2. Study how electrons heat to similar temperatures as protons in the magnetosphere of Saturn.
3. Study third heating mechanism (student’s choice).
• Data analysis ~ 70%
• Computer modelling ~ 30%
Cassini, Galileo, Voyager, Ulysses, Pioneer
Dust-Solar Wind Interactions
Dr. Geraint Jones
Data from several spacecraft studying the solar wind flowing outwards from the Sun have revealed the presence of interplanetary field enhancements. These are increases in magnetic field strength that follow a thorn-shaped profile, and last from minutes to hours. The most likely causes of these perplexing events are thought to be trails of relatively massive comet dust lying between the Sun and the spacecraft. These trails are formed of large particles that spread around comets’ orbits but are too massive to be accelerated away from the Sun due to radiation pressure, and are observable along several short-period comets’ orbits in the thermal IR. Such particles are observed at Earth as annual meteor showers when our planet traverses dust trails.
The project will involve an extensive survey of magnetic field data from several spacecraft to search for these signatures of comets' dust trails, characterizing their features and locations. By comparing the positions of the enhancements found to the orbits of known comets, an attempt will be made to determine the sources of the enhancements, and to help identify the physical processes that cause the field enhancements to form. An understanding of these features should lead to a better understanding of dust particles’ physical characteristics, and their potentially significant effect on the solar wind.
1. Search through solar wind datasets for interplanetary field enhancements
2. Write code to perform a semi-automated search for these events (optional).
3. Analyse the bulk observations from this survey; attempting to link known comets and their dust trails with the solar wind.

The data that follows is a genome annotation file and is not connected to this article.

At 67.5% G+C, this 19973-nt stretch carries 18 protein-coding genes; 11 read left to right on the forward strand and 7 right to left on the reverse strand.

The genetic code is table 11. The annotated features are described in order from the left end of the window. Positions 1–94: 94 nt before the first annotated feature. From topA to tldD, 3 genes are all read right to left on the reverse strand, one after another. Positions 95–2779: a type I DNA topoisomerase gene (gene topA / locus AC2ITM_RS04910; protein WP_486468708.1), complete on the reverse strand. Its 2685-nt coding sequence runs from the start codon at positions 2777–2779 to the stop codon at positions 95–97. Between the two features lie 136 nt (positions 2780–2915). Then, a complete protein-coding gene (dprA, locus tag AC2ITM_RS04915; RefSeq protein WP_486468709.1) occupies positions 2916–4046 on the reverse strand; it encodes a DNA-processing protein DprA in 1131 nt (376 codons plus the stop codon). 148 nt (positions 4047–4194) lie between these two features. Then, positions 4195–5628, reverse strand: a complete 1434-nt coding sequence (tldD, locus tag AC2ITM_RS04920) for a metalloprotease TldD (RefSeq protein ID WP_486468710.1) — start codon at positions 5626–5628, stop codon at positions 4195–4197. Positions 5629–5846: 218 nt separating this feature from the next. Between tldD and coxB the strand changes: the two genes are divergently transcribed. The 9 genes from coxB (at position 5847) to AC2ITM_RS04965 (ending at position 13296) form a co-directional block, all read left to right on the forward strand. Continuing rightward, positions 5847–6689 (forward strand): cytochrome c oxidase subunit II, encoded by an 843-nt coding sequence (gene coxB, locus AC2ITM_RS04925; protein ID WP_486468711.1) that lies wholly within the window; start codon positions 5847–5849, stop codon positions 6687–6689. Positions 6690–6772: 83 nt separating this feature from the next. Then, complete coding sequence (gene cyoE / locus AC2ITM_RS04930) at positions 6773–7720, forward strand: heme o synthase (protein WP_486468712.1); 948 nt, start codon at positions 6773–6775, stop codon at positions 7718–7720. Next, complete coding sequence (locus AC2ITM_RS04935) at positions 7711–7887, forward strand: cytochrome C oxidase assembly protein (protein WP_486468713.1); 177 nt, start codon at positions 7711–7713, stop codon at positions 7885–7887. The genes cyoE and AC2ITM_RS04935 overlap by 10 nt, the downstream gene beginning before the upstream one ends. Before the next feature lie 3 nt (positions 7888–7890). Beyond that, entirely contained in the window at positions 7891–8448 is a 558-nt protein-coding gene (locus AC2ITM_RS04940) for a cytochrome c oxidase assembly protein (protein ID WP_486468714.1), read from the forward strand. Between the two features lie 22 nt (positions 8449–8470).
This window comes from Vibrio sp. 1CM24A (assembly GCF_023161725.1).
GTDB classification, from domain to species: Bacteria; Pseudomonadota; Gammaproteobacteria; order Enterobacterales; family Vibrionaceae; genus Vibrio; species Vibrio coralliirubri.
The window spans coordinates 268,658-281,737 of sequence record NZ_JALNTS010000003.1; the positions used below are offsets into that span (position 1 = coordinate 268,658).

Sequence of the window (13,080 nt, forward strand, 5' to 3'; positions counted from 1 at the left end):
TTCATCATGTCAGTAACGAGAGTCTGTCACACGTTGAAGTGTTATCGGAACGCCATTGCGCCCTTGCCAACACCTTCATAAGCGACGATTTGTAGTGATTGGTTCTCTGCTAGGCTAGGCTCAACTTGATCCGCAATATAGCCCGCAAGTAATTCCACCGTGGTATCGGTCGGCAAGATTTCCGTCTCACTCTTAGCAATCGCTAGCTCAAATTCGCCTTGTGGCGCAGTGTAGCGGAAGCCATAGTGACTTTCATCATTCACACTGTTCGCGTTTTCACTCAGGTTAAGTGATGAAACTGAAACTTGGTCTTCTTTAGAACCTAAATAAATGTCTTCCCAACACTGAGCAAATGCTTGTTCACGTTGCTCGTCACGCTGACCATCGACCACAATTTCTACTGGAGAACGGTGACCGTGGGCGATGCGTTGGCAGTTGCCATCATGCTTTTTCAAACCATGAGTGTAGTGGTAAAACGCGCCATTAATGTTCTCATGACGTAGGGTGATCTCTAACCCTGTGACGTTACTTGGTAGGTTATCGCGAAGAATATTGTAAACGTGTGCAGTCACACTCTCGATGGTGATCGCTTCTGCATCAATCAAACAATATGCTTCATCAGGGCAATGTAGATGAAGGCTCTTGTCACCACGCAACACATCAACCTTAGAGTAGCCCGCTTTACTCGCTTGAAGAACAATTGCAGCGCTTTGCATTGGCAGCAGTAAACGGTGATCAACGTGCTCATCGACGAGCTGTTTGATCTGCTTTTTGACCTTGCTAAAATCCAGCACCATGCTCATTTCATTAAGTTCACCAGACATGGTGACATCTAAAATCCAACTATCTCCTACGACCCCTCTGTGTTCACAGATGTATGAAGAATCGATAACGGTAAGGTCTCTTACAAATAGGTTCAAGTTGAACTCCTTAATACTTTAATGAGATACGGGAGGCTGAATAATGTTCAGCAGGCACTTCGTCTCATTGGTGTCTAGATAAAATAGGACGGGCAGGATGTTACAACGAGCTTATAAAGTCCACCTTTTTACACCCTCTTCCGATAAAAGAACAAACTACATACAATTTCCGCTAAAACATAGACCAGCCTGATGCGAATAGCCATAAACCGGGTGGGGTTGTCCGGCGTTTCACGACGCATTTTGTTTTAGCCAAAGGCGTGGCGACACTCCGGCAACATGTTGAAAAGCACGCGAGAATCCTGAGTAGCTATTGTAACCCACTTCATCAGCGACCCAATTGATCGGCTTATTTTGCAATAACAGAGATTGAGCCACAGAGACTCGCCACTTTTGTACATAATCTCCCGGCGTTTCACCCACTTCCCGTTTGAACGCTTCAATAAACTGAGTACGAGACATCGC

4. Explore possible formation mechanisms through theoretical and/or simulation studies.
• Data analysis ~ 60%
• Data reduction ~20%
• Computer modelling ~ 20%
Cassini, ACE, Wind, Helios, Galileo, Voyager, Ulysses, Pioneer
In Situ Studies of Comet-Solar Wind Interactions
Dr. Geraint Jones & Prof. Andrew Coates
The Rosetta spacecraft’s arrival at its target comet in early 2014 will allow the study of the interactions between the solar wind and a weak source of fresh ions. As the spacecraft follows comet Churyumov-Gerasimenko as it plunges towards the Sun, the nature of this interaction is expected to change dramatically as the comet’s gas production rate increases due to greater solar heating.
This project will involve the analysis of data from the Rosetta mission, together with complementary observations of comet-solar wind interactions at objects covering a wide range of gas production rates obtained by both targeted and serendipitous spacecraft encounters. Our group led the building of a key plasma instrument for the Giotto spacecraft that visited comets Halley and Grigg-Skejllerup. Other spacecraft equipped with plasma instrumentation have also visited or crossed the tails of comets Halley, Giacobini-Zinner, Borrelly, Hyakutake, McNaught-Hartley, and McNaught. We plan to make direct comparisons between data obtained by those spacecraft and the exciting new information from Rosetta, allowing us to better characterise the effects of varying gas production rate and solar wind conditions on the modes of interaction between comets and the solar wind.
1. Study data returned by the Rosetta spacecraft at Comet Churyumov-Gerasimenko.
2. Compare the data to results obtained by the Giotto Johnstone Plasma Analyser and other instruments at two comets.
3. Conduct a survey of data obtained by other missions
4. Characterize the results as a function of comet gas production rate and solar wind conditions, comparing to model results where possible.
• Data analysis ~ 60%
• Programming of Giotto analysis software ~20%
• Computer modelling ~ 20%
Rosetta, Giotto, Ulysses, Deep Space 1, International Cometary Explorer, Suisei, Sakigake, Vega-1 & 2
PAH mapping of the martian polar ice-caps and its cosmochemical implications
Prof. J.-P. Muller
Analysis of image spectrometry data of Cassini's satellites Iapetus & Phoebe from the Cassini/VIMS instrument revealed the presence of large quantities of PAHs in a mid-IR band (Cruikshank et al., 2008). PAHs are created as a result of radiation interactions with interstellar dust clouds and are often observed in Carbonaceous Condrites. The Viking Lander observations found no detectable trace of PAHs in martian soil samples contrary to what was expected at the time. Recent NASA MRO-CRISM observations appear to reveal PAH signatures over polar regions. The proposed project will look in detail at an imaging spectral analysis and will examine possible CO2-water ice mixtures to determine what quantities of PAH would be required to give the signal detected. Further CRISM data will be analysed to determine if such PAH signatures are present elsewhere on the planet. The relationship of these features to CO2 geysers will also be examined.
Isotopologues of Carbon measured from spectrometry on Mars and the Earth
Prof. J.-P. Muller